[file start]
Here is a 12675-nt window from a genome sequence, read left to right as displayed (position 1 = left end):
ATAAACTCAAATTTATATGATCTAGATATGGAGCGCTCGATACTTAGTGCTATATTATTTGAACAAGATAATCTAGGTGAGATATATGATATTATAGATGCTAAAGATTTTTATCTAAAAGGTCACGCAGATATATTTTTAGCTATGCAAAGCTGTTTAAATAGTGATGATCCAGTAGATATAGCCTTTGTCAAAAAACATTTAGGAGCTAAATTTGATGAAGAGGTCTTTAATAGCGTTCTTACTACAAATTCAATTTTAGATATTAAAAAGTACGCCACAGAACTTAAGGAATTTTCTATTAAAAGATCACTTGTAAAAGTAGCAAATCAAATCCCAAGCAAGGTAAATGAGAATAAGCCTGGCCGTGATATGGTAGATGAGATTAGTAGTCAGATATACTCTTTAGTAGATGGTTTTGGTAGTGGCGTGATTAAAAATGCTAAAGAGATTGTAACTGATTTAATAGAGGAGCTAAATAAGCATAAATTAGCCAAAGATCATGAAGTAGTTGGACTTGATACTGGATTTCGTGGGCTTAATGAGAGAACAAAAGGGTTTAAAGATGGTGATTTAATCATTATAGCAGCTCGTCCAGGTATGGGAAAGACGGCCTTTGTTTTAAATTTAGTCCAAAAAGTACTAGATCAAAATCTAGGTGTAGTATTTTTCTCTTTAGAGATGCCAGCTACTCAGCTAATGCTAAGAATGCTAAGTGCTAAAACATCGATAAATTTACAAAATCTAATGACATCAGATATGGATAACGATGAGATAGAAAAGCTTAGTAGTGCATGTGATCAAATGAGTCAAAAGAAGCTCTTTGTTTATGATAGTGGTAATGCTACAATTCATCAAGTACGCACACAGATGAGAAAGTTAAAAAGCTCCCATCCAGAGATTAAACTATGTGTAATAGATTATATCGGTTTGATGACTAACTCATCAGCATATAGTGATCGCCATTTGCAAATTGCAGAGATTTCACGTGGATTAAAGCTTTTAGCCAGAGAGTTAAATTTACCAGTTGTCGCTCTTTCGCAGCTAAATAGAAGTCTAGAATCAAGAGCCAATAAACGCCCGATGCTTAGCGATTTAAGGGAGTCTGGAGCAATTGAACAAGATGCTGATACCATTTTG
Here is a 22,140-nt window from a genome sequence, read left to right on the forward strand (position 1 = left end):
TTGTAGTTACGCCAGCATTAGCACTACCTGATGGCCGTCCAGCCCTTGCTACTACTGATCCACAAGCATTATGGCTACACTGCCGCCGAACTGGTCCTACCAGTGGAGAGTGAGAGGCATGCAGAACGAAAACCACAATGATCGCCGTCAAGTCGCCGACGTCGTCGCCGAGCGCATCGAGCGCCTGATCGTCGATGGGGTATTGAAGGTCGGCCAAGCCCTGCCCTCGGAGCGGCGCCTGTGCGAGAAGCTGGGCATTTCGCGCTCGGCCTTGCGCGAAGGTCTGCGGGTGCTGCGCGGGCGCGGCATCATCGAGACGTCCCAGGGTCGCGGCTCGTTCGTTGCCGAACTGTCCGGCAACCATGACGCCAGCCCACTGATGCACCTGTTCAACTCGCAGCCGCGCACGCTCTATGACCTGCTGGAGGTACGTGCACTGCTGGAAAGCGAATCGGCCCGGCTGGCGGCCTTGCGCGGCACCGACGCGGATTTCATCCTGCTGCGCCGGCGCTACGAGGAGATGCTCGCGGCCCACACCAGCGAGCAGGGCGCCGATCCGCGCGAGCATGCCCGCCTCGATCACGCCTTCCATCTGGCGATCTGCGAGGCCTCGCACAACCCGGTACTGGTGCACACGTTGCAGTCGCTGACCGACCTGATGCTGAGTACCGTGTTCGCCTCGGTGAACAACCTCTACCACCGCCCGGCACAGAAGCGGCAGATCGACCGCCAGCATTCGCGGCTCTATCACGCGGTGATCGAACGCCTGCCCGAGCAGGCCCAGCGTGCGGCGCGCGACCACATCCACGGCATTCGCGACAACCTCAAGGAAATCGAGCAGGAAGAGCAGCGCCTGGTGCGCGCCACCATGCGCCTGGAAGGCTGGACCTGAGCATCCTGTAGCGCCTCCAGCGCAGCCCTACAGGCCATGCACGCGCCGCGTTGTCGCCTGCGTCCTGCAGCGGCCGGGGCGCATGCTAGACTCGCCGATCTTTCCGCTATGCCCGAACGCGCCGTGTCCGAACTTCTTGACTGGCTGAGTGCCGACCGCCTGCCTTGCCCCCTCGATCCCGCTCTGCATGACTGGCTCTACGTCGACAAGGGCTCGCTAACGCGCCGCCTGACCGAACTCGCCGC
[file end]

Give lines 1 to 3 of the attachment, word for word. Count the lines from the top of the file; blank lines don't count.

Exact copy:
Here is a 12675-nt window from a genome sequence, read left to right as displayed (position 1 = left end):
ATAAACTCAAATTTATATGATCTAGATATGGAGCGCTCGATACTTAGTGCTATATTATTTGAACAAGATAATCTAGGTGAGATATATGATATTATAGATGCTAAAGATTTTTATCTAAAAGGTCACGCAGATATATTTTTAGCTATGCAAAGCTGTTTAAATAGTGATGATCCAGTAGATATAGCCTTTGTCAAAAAACATTTAGGAGCTAAATTTGATGAAGAGGTCTTTAATAGCGTTCTTACTACAAATTCAATTTTAGATATTAAAAAGTACGCCACAGAACTTAAGGAATTTTCTATTAAAAGATCACTTGTAAAAGTAGCAAATCAAATCCCAAGCAAGGTAAATGAGAATAAGCCTGGCCGTGATATGGTAGATGAGATTAGTAGTCAGATATACTCTTTAGTAGATGGTTTTGGTAGTGGCGTGATTAAAAATGCTAAAGAGATTGTAACTGATTTAATAGAGGAGCTAAATAAGCATAAATTAGCCAAAGATCATGAAGTAGTTGGACTTGATACTGGATTTCGTGGGCTTAATGAGAGAACAAAAGGGTTTAAAGATGGTGATTTAATCATTATAGCAGCTCGTCCAGGTATGGGAAAGACGGCCTTTGTTTTAAATTTAGTCCAAAAAGTACTAGATCAAAATCTAGGTGTAGTATTTTTCTCTTTAGAGATGCCAGCTACTCAGCTAATGCTAAGAATGCTAAGTGCTAAAACATCGATAAATTTACAAAATCTAATGACATCAGATATGGATAACGATGAGATAGAAAAGCTTAGTAGTGCATGTGATCAAATGAGTCAAAAGAAGCTCTTTGTTTATGATAGTGGTAATGCTACAATTCATCAAGTACGCACACAGATGAGAAAGTTAAAAAGCTCCCATCCAGAGATTAAACTATGTGTAATAGATTATATCGGTTTGATGACTAACTCATCAGCATATAGTGATCGCCATTTGCAAATTGCAGAGATTTCACGTGGATTAAAGCTTTTAGCCAGAGAGTTAAATTTACCAGTTGTCGCTCTTTCGCAGCTAAATAGAAGTCTAGAATCAAGAGCCAATAAACGCCCGATGCTTAGCGATTTAAGGGAGTCTGGAGCAATTGAACAAGATGCTGATACCATTTTG
Here is a 22,140-nt window from a genome sequence, read left to right on the forward strand (position 1 = left end):